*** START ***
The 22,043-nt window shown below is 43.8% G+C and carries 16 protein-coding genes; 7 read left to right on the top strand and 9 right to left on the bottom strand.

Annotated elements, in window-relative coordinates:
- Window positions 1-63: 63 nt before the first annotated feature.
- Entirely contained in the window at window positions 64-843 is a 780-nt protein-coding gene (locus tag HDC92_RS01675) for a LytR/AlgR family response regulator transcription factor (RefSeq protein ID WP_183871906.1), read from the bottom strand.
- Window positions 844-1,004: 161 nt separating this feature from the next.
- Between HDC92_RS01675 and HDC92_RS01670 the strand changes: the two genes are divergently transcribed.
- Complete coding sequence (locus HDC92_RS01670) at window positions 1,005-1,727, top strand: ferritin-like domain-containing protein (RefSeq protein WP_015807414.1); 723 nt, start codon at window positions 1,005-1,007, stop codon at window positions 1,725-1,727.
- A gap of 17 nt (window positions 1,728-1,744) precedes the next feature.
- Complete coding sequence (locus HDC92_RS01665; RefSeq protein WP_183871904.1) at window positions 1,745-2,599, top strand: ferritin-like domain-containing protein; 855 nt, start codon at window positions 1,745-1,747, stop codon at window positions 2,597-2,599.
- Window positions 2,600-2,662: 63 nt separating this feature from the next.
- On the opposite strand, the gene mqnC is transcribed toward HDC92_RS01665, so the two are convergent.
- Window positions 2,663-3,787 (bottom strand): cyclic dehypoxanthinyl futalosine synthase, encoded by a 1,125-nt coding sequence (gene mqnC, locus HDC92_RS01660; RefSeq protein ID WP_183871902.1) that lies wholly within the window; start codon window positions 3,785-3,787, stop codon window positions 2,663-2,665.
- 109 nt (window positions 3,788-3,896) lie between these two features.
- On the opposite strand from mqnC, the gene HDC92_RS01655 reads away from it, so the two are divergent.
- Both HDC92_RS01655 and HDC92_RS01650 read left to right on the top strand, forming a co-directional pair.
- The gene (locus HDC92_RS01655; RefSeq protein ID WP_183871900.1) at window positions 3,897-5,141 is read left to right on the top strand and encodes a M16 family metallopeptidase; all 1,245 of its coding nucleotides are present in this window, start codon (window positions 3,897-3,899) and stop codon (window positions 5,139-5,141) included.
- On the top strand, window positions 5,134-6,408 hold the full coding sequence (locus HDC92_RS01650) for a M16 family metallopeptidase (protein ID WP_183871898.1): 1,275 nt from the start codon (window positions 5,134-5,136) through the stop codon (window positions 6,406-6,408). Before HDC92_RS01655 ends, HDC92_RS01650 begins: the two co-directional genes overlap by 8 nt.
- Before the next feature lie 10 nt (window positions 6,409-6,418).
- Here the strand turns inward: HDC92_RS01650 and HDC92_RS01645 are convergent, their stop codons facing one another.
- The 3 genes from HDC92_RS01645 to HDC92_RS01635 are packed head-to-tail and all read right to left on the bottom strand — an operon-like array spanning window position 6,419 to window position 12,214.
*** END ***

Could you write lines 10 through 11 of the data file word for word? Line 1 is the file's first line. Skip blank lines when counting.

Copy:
- Window positions 2,600-2,662: 63 nt separating this feature from the next.
- On the opposite strand, the gene mqnC is transcribed toward HDC92_RS01665, so the two are convergent.